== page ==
1472647 tn?1297191572

Newly diagnosed with Rosacea and seeking help


I recently was diagnosed for rosacea and are awaiting a skin biopsy. (not sure what the biopsy is for?) I was given a topical cream to use however, with fall upon us my skin has been acting up quite badly.  Every spring and summer I break out.  I really don't know what to do about the break outs during the temperature changes. Just a change of 10 degrees can trigger it.  I feel absolutely hopeless because each season it is getting worse.  Can some one please help me or have any suggestions?  There are other triggers but, I can somewhat control them.

Thank you andand any advice would be greatly appreciated!
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Avatar universal
Researchers first determined the link between infection and stomach ulcers, pinning down a specific bacteria called Helicobacter pylori as the culprit. Now, it’s considered the No. 1 cause of ulcers and gastric cancer. Those aren’t the only problems Helicobacter can
cause though. In fact, the majority of the people who test positive for it don’t have ulcers or stomach cancer. But that doesn’t mean they’re not affected negatively by it. Helicobacter infection can lead to lots of different and seemingly unrelated health problems, from
intestinal parasites to autoimmune diseases to skin conditions. On the bright side of all this, research indicates that getting rid of Helicobacter infection can help eliminate these problems entirely. Of course, the most common treatment for Helicobacter is a
combination of three antibiotics work, or aren’t advisable based on the patient’s particular situation. That’s where herbs step in. one of the newest discoveries about Helicobacter and how it could be affecting you right now. The basic idea behind hypochlorhydria is that low
levels of stomach acid can result in numerous health problems (too many to list here). For the most part, it’s been generally accepted that decreasing levels of stomach acid are a normal part of aging, albeit one that is often overlooked by mainstream physicians.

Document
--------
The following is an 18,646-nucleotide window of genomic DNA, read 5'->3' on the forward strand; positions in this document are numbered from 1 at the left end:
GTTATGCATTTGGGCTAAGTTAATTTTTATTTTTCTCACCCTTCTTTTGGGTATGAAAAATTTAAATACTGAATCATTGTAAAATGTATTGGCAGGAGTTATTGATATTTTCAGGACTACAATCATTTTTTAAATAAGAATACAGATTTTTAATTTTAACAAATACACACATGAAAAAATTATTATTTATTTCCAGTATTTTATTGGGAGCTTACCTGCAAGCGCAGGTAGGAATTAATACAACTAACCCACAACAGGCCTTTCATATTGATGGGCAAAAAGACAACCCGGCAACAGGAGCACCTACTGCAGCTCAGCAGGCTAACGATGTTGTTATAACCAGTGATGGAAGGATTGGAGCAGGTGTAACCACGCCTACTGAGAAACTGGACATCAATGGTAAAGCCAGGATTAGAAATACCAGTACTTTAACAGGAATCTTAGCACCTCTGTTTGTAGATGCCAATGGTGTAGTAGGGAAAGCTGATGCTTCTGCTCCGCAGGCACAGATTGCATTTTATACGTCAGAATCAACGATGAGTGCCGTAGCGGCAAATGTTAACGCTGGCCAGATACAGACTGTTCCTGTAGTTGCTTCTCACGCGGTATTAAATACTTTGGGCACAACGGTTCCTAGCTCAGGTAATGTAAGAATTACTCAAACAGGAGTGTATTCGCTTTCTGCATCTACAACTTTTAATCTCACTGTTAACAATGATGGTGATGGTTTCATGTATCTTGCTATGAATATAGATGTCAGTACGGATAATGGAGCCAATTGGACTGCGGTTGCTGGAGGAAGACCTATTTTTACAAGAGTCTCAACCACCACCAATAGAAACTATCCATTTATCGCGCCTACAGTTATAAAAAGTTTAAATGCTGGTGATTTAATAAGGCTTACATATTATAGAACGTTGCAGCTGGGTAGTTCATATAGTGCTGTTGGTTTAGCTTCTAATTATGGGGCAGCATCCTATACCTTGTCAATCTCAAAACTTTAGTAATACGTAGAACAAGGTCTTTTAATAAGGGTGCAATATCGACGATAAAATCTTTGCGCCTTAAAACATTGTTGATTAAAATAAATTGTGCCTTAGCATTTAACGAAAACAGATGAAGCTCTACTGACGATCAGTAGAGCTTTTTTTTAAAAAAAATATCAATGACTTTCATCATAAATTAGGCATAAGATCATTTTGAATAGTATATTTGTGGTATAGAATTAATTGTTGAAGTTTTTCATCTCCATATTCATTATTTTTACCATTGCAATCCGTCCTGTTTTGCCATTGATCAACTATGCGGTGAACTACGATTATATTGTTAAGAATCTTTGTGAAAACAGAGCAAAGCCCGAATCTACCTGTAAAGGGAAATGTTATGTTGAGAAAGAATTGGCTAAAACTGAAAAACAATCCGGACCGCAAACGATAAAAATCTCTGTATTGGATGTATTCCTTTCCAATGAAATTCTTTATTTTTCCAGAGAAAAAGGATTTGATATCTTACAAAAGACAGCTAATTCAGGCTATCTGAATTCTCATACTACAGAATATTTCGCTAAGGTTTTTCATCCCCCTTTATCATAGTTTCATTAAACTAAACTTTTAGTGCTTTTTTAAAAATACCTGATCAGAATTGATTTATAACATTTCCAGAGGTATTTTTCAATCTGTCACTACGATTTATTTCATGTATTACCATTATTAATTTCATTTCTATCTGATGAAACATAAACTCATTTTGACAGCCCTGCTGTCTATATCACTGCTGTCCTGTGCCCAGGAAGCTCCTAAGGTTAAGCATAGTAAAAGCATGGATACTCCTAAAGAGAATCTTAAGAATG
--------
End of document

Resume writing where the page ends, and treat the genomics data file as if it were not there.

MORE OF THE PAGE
But new research published in July 2004 suggests that it may not be a natural decline after all Helicobacter might be to blame. It can cause a condition called atrophic gastritis that has been linked to low stomach acid output. the implications of low levels
of stomach acid are far-reaching. It can cause digestive problems such as pain, indigestion, abdominal swelling or bloating, nausea and vomiting. It can also lead to microbial contamination of the small intestine and even intestinal parasites, since gastric acid is the first line of defense against these organisms. Finally, low gastric
acid can lead to nutrient malabsorption, particularly vitamin B12, iron and other
vitamins and minerals.Curing a deadly blood-clotting disorder without Prednisone
But the effects of Helicobacter infection itself can reach beyond the digestive tract and stomach acid output. In some cases, its presence appears to upset the normal
functioning of the immune system, leading to chronic disorders and even autoimmune diseases. Take idiopathic thrombocytopenic purpura (ITP) for example. It’s an autoimmune disease that causes the blood to leak from fine blood vessels. In many cases, people with ITP die because they don’t have enough platelets for their blood to clot. Ordinarily the “only” treatment for this is months—even years—of treatment with Prednisone, an
artificial form of cortisone, which can cause bone thinning, hypertension, suppressed immune system, and cataracts. Now there may be another option. One investigation of 16
patients with ITP found that Helicobacter was present in 87 percent. But eradication of
Helicobacter led to a complete remission of ITP in more than half of these patients.
no one in the USA is doing this to treat cases of ITP—yet. But now any natural medicine
doctor who reads this can start testing and treating their patients with ITP for Helicobacter, and in many cases curing the problem without Prednisone.